A new £10 million heavy lift dock will allow the Port of Dundee to grab its share of the multi-billion-pound decommissioning market.
Energy Minister Paul Wheelhouse was given a tour of the site yesterday and said he was confident that Forth Ports’ investment in upgrading Princes Charles Wharf will provide a pay off for the city.
“The investment will deliver important infrastructure improvements, allowing Dundee to seize its share of the major economic opportunities which both decommissioning and offshore wind projects represent for Scotland,” Mr Wheelhouse said.
“We have had significant success in the decommissioning market, particularly in well plugging and abandonment, and port investment such as at Dundee positions Scotland well to maximise opportunities in disposal of the topside infrastructure.
“None of this would be possible without the area’s highly skilled and experienced workforce and, of course, there are valuable opportunities to create many more jobs too.”
The Scottish Government expects the decom market to create some £17bn of work by 2025.
Some of that spend is already committed but there are hundreds of assets in the North Sea that will ultimately have to be removed and recycled, raising opportunities for Dundee and other east coast ports.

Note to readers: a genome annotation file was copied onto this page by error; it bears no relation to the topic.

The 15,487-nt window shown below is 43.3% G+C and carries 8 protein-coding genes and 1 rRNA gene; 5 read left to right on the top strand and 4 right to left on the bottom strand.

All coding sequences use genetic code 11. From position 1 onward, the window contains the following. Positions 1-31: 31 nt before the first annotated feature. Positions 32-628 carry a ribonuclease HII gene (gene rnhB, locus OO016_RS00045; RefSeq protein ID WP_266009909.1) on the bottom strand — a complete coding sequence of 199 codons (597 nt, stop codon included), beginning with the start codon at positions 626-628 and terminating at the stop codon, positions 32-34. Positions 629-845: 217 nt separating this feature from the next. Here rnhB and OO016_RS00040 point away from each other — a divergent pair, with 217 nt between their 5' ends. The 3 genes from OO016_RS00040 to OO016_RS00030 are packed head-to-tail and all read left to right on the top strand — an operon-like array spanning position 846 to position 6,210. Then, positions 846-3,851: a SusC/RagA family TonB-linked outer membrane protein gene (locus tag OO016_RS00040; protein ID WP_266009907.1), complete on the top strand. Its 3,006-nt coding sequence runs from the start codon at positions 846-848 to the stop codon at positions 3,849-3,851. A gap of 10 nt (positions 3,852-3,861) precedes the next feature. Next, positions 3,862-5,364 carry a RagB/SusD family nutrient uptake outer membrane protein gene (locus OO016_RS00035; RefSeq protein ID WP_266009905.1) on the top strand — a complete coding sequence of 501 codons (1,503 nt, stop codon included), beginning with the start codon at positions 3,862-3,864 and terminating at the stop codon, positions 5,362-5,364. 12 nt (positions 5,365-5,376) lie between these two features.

Forth Ports also want to bring work to the city from the proposed multi-billion Inch Cape, Seagreen and Neart Na Goithe wind arrays to the city.
They collectively represent around £10bn of investment but development is stymied by a long-running court challenge by national bird protection charity RSPB Scotland.
Forth Ports chief operating officer Stuart Wallace said: “Dundee is optimally placed to accommodate a significant share of North Sea decommissioning work and offshore wind projects due to its proximity to the North Sea, rail and road links, port facilities, its on-site supply chain and the city’s skilled workforce.”